Chargebacks should be the last resort for customers unless credit card fraud occurs. However, since chargebacks are customer-friendly, customers may exploit merchants by raising disputes without confronting the merchant. Or worse, they could file disputes without any legitimate reasons. The bank might still recover the money, and the customer will also get to keep the product. This will set merchants back twice the amount of the product. If you get to keep a good product without having to pay for it with the help of chargebacks, you are committing fraud. This fraud is known as friendly fraud and ails merchants worldwide, significantly affecting their revenue.
The menace of friendly fraud
Friendly frauds are often referred to as chargeback frauds. Since the chargeback process is biased towards the consumer, consumers can easily use it to their advantage for illegitimate reasons. The customer might want a refund for reasons like buyer’s remorse or simply because they can. This is the equivalent of stealing since you are getting a legitimate product/service and getting the money you paid for said product/service back. Chargeback rules haven’t changed much since their inception, which can be detrimental to genuine small businesses. Friendly frauds have long-term consequences for businesses. Several times, consumers don’t even realize what a chargeback does to the merchant. Consumers may file chargebacks to avoid interactions with the merchant and go about their day. However, once a chargeback is filed, merchants have to put up with a lot.
Chargebacks directly affect revenue since the customer gets the money and holds onto the product or service. On top of that, merchants have to pay chargeback fees ranging from $20 to $100. Based on the size of the business, there will be a chargeback threshold upon crossing which merchant’s account may get terminated, leading to loss of revenue. Once the account is terminated, the merchant may get blacklisted by most banks and processors. Opening a new account from more preferred banks can take years.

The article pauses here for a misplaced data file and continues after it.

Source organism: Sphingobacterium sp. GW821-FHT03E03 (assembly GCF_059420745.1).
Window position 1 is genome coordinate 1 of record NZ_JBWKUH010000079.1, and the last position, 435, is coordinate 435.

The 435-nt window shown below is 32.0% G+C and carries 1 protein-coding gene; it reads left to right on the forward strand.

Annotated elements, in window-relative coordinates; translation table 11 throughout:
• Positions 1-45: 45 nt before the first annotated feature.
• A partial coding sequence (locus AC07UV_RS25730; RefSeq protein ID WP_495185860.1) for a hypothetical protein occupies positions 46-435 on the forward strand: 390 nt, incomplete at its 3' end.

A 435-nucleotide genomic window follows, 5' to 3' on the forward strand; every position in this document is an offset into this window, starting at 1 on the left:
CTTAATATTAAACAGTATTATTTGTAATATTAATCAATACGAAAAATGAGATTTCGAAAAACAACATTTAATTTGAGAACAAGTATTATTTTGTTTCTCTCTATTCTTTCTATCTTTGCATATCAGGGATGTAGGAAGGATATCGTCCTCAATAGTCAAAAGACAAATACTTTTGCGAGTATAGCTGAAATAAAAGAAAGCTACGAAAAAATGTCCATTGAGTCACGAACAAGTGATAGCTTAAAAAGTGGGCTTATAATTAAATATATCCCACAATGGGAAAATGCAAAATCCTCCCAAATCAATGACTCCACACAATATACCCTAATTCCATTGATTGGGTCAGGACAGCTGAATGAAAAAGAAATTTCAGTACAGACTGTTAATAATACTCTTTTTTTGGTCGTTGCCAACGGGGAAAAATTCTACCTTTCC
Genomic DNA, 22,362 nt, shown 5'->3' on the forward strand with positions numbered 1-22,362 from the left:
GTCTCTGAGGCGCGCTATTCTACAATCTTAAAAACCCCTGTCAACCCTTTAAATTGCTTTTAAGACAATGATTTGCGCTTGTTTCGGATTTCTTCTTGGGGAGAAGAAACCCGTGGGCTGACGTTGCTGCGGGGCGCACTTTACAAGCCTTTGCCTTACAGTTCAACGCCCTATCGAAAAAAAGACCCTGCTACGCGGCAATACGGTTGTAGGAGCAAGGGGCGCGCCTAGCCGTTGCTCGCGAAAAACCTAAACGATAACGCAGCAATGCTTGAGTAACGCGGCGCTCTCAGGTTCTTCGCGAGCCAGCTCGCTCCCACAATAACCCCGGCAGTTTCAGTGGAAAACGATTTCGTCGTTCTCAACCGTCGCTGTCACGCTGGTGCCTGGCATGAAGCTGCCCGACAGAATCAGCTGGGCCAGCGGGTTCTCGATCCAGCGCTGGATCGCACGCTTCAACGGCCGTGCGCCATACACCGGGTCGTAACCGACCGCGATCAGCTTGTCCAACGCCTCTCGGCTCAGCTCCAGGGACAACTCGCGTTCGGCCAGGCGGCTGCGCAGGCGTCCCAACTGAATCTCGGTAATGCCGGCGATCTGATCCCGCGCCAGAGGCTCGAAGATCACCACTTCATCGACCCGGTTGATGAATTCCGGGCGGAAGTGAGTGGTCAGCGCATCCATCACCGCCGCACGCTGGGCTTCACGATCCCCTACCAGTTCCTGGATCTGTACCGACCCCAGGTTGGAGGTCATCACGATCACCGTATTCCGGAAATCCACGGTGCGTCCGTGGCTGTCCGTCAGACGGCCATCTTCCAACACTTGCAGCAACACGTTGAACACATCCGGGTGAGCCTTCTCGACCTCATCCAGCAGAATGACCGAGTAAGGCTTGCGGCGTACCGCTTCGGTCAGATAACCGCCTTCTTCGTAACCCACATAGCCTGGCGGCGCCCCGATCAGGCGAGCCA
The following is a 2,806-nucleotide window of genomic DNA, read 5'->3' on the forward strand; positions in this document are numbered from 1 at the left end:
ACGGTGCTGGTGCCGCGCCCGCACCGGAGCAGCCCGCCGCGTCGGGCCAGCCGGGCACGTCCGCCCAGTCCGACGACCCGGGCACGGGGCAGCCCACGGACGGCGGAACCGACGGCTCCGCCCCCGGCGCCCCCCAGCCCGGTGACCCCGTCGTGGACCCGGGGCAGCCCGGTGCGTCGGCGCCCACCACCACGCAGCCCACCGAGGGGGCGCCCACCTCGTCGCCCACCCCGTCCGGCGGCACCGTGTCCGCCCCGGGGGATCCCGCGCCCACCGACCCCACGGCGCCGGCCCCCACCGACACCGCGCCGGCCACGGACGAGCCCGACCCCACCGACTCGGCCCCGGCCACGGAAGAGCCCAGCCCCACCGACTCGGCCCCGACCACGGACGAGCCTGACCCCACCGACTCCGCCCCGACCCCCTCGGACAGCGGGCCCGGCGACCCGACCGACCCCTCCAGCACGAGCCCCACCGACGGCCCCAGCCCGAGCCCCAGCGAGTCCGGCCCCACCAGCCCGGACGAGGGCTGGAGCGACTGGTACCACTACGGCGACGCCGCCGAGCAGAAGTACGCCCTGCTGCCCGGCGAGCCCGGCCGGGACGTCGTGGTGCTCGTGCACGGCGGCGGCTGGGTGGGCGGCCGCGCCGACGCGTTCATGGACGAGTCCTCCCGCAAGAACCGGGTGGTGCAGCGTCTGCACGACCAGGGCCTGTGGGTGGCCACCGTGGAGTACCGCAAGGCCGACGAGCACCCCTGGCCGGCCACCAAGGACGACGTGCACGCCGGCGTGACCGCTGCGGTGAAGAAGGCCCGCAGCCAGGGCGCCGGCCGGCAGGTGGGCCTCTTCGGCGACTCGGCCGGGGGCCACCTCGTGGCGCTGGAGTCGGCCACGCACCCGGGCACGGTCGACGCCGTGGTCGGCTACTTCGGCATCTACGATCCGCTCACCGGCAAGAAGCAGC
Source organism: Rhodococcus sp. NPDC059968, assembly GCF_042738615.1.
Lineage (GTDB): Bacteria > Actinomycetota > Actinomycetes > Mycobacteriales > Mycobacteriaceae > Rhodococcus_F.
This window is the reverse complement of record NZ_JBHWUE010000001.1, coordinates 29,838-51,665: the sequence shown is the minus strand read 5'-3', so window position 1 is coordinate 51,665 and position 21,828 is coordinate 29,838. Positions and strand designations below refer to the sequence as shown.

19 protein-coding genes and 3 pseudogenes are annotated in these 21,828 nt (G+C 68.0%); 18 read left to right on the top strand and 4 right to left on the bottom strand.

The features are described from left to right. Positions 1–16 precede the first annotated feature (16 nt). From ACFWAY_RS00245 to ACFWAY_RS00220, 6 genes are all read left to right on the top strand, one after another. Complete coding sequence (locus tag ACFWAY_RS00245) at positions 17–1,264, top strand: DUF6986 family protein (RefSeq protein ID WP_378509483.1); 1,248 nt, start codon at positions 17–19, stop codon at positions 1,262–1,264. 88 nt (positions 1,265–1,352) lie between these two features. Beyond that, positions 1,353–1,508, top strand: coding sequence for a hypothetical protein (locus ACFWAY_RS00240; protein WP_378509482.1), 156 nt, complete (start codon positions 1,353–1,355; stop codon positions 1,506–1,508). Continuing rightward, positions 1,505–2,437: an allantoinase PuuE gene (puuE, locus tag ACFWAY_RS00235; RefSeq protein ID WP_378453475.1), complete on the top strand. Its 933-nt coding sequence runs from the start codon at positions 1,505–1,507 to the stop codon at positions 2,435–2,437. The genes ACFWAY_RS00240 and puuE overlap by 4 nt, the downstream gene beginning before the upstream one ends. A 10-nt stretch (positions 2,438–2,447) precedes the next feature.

Even if the bank doesn’t close the account, the bank will make the merchant’s account a high-risk account. High-risk accounts levy steeper processing fees and are subject to be frozen at the drop of a hat. There are provisions for merchants to raise chargeback disputes. However, it can be a tiring, lengthy process that, more often than not, doesn’t yield positive results. By the time it’s over, a merchant’s invested a lot of resources in the chargeback dispute.
Preventing friendly fraud
Most businesses might think that chargebacks are unavoidable. Since there is no way of knowing when someone might file a chargeback, it’s hard to avoid them. Merchants can prevent chargebacks by keeping a paper trail of all their transactions, ensuring shipment is swift, and contacting the client after the purchase to ensure they are satisfied with their purchase. However, doing all of this manually and keeping a record of customer interactions can get tedious after a while.
There are modern technology-based solutions that counter friendly fraud. Chargebacks911 is one such example of an end-to-end chargeback management solution that uses intelligent source detection to understand the chargeback source. Chargebacks can be classified under three categories, criminal fraud, friendly fraud, and merchant error. Once the true source of the chargeback is identified, merchants are informed about which chargebacks they can fight and which ones they can avoid in the future. This increases the chargeback dispute winning rate and, in turn, reduces chargebacks. Merchants get to have a good reputation with their customers and their banks.
You need not take on the risk of chargebacks or friendly fraud. Leverage a solution that’s purpose-built to handle disputes like this, and provide a better experience for your customers and your banking partners.
Featured image: Pixabay